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Wednesday, July 24, 2024

Glen View 8 fires; time for viable sustainable solutions

Story by Memory Chamisa

THE catastrophic fire which destroyed Glen View Area 8 Home Industry Complex last weekend for the umpteenth time has raised eyebrows on what could be the cause of infernos that occur around the same time each year.

On the 2nd of this month, the informal economy fraternity woke up to the devastating news of yet another fire outbreak at the Glen View Area 8 Complex in Harare.

The complex houses over a thousand informal enterprises that specialise in the production and selling of furniture.

The fire has now become an annual occurrence which has made the complex a risky place to work from.

What makes the situation appalling is days down the line no one can give a plausible explanation as to what transpired on the day, and neither has anyone been held accountable.

But even after their sheds were razed down, the carpenters came back with the hope that the local authority would provide a lasting solution.

“Sadly, we lost property worth thousands of dollars but there is nothing we can do about it. Financial obligations still await us and doesn’t care that a fire broke out,” said a carpenter.

Another affected carpenter said, “The working conditions in here are not professional, you find that some come back to work when others have gone home and usually that’s when these mysterious fires break out.”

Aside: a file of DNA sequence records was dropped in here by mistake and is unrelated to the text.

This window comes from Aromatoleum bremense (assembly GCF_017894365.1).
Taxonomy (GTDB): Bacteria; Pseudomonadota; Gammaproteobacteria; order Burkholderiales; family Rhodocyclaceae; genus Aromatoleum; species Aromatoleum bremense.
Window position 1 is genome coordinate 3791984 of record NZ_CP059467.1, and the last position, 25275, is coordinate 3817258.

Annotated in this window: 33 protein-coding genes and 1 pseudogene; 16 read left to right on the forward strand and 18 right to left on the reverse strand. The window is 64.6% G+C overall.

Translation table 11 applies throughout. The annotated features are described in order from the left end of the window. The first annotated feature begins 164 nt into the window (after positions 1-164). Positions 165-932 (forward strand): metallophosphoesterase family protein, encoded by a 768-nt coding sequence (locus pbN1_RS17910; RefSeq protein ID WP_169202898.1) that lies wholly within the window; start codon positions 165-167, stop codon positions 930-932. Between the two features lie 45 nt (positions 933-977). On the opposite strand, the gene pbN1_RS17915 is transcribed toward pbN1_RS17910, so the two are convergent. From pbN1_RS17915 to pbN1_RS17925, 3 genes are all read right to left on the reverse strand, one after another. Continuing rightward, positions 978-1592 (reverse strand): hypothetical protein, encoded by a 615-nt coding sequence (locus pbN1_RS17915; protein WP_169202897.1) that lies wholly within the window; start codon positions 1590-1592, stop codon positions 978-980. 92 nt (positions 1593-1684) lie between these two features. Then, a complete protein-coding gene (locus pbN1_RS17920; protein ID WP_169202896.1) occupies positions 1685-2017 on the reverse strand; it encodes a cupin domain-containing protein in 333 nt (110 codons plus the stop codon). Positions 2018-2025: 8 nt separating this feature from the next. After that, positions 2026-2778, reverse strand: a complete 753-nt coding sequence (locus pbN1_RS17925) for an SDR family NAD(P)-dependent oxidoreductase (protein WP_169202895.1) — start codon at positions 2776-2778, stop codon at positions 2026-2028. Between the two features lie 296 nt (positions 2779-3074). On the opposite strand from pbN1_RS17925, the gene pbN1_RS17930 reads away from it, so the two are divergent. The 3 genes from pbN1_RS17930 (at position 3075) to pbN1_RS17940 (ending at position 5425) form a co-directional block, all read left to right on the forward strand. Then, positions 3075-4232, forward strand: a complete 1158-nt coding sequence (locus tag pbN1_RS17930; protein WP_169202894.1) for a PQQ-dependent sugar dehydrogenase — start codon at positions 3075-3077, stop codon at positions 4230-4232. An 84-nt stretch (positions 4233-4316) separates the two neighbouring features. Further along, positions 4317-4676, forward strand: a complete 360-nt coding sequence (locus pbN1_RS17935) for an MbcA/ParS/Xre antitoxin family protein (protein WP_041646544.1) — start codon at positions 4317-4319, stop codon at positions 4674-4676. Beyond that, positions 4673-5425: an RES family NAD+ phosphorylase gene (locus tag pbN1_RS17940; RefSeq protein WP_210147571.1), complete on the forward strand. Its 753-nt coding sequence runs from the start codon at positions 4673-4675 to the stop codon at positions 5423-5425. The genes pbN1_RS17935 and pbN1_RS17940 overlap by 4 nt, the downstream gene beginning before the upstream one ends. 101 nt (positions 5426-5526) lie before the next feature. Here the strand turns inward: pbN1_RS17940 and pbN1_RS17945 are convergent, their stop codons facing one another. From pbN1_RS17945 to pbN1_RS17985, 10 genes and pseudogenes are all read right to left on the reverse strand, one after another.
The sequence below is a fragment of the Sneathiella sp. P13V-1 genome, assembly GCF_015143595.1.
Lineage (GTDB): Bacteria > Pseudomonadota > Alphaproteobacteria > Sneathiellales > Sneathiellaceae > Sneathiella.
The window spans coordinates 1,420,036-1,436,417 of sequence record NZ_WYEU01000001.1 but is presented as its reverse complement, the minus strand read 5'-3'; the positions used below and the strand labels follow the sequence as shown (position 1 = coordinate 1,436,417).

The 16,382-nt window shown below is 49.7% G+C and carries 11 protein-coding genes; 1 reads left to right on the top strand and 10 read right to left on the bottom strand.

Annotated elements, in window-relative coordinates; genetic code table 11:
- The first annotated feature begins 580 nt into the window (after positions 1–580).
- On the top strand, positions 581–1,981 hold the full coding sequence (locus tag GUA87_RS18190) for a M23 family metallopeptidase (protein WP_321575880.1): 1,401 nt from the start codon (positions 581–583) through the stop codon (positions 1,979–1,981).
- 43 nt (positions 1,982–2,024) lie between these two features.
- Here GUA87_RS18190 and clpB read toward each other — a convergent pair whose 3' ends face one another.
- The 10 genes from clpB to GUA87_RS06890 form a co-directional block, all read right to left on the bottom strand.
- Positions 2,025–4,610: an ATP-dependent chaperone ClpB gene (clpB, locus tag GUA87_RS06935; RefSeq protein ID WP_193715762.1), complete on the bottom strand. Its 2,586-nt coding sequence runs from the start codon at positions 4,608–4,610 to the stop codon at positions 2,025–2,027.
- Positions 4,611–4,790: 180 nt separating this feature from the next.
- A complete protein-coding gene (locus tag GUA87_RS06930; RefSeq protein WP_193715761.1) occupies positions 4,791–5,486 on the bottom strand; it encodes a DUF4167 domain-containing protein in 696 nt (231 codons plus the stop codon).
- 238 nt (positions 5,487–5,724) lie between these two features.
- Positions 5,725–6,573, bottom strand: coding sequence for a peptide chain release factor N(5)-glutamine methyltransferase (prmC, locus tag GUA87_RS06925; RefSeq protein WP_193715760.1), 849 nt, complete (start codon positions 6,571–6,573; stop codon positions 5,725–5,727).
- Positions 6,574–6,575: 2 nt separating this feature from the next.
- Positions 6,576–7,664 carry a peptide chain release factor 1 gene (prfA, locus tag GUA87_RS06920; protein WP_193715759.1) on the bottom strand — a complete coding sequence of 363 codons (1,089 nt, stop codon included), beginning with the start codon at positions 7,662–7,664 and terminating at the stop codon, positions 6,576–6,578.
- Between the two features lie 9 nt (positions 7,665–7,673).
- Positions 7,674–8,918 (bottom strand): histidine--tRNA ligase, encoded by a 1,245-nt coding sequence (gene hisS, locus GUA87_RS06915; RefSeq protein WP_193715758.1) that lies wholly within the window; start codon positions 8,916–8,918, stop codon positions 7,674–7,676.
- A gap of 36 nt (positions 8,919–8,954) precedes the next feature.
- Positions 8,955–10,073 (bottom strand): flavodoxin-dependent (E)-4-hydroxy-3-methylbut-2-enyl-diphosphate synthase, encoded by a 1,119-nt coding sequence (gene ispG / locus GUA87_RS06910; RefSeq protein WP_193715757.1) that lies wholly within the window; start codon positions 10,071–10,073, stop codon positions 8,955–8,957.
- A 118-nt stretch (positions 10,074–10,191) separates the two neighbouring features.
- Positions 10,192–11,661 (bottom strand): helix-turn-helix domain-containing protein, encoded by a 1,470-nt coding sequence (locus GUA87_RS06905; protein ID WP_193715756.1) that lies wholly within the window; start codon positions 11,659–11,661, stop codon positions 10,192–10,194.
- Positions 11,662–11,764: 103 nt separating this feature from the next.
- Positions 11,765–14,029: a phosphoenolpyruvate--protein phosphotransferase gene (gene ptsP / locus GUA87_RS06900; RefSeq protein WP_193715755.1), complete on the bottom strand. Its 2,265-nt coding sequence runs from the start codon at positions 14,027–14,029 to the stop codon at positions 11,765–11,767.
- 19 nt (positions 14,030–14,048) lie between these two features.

“I believe it has to do with traditional effects. We are supposed to have held a bira when these fires started but because people believe in different religions, that has not been done” said another carpenter.

As the smell of smoke fills the air, covered in sawdust, the handymen nail the wood away while some ladies step on the machine as they work under the scorching sun.

Some work in sheds made of planks or metal roofing sheets, while others are out in the open.

The cause of the fire remains mysterious, as traders and witnesses give different versions of events, ranging from suspected electrical faults to cigarette butts thrown away carelessly.

“The electricity used here is not legal, we breach the connections so chances are high that electrical faults will happen that lead to these fires,” narrated a trader.

Initially, this place had no electricity as it is supposed to be a carpentry site only, but, over the years, people started connecting electricity from nearby houses which we then breach in here ourselves,” said another trader.

While the area is said to be run by the local authority, there seems to be no end in sight to the fire outbreaks and traders have lost hope and now work in fear of the next incident.

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